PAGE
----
Sunday, October 30, 2016

RELIGIOUS ART | NEWS OF WEEK

ALPHA OMEGA ARTS
By Ernest & Gregory Disney-Britton
Art of Week: Pablo Picasso’s “Crucifixion” (1930), an oil-on-plywood painting in the Musée Picasso in Paris measures 20 by 26 inches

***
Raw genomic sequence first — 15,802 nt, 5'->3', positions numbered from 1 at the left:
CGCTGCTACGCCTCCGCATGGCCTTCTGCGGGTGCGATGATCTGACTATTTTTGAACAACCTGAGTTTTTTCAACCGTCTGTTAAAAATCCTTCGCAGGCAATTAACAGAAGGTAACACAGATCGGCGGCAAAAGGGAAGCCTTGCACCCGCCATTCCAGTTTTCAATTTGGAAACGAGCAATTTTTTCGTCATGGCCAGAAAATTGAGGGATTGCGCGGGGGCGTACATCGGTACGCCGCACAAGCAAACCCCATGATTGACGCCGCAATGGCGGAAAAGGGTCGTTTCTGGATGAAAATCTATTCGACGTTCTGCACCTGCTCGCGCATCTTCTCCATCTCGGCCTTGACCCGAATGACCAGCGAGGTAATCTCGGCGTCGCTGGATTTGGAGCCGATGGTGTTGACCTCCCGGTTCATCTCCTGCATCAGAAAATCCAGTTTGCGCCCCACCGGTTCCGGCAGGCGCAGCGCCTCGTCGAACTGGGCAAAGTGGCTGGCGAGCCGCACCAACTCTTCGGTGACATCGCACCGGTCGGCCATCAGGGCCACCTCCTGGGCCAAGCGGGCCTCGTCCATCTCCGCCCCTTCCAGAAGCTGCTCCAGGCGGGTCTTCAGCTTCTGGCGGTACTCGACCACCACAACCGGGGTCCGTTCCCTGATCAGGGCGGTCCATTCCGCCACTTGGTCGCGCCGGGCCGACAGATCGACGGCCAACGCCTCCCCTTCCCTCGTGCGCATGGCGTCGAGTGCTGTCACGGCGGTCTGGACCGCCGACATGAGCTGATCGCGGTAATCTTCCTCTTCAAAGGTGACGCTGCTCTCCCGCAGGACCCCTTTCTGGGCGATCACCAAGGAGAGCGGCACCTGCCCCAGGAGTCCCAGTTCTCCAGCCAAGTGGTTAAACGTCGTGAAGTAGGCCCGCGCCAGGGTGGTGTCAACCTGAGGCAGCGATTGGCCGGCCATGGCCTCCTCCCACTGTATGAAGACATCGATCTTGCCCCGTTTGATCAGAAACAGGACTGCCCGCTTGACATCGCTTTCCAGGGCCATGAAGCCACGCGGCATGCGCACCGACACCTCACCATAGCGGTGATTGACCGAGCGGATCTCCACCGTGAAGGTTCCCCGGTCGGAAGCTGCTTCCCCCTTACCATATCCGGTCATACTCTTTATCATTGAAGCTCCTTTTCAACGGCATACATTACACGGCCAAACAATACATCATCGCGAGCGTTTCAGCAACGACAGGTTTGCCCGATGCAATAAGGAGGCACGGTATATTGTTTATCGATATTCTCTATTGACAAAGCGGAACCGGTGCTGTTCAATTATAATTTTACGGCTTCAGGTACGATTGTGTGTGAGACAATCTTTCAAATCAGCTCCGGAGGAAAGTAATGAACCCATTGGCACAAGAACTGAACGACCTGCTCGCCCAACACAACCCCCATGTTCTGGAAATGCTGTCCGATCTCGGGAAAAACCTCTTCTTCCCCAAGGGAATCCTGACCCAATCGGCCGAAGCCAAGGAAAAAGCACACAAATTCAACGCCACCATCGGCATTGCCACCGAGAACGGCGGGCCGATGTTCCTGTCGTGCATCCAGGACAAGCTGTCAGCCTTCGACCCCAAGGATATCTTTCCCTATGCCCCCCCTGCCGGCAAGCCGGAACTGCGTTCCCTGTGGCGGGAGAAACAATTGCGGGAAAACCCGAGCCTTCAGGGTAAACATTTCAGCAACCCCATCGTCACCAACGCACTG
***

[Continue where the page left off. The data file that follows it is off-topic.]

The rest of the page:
Our Uncle Bobby fears Hillary Clinton, and that fear will guide his vote on November 8. But what if we could all crucify the "fear" in our hearts and instead all be preparing to embrace the birth of a new era ahead? Crucifying fear is the idea behind this weekend's movie pick, "Birth of a Nation" and also the new play "Finding Home: 200 Years in Indiana." It is also the idea that Pablo Picasso explored in today's art of the week, "Crucifixion, " a small Surrealist painting completed in 1930. The overall theme of the work is the suffering of innocents like Jesus, His mother, Mary Magdalene, and the penitent thief. Using symbolic colors for the figures (e.g. red, white, yellow, blue), Picasso frames the fear of that day in black leading to the moment when Jesus “yielded up his spirit" (Matthew 27:50). Yielding up the spirit is the opposite of an act of fear. It is an act of love. Pablo Picasso's "Crucifixion" is an invitation to choose.

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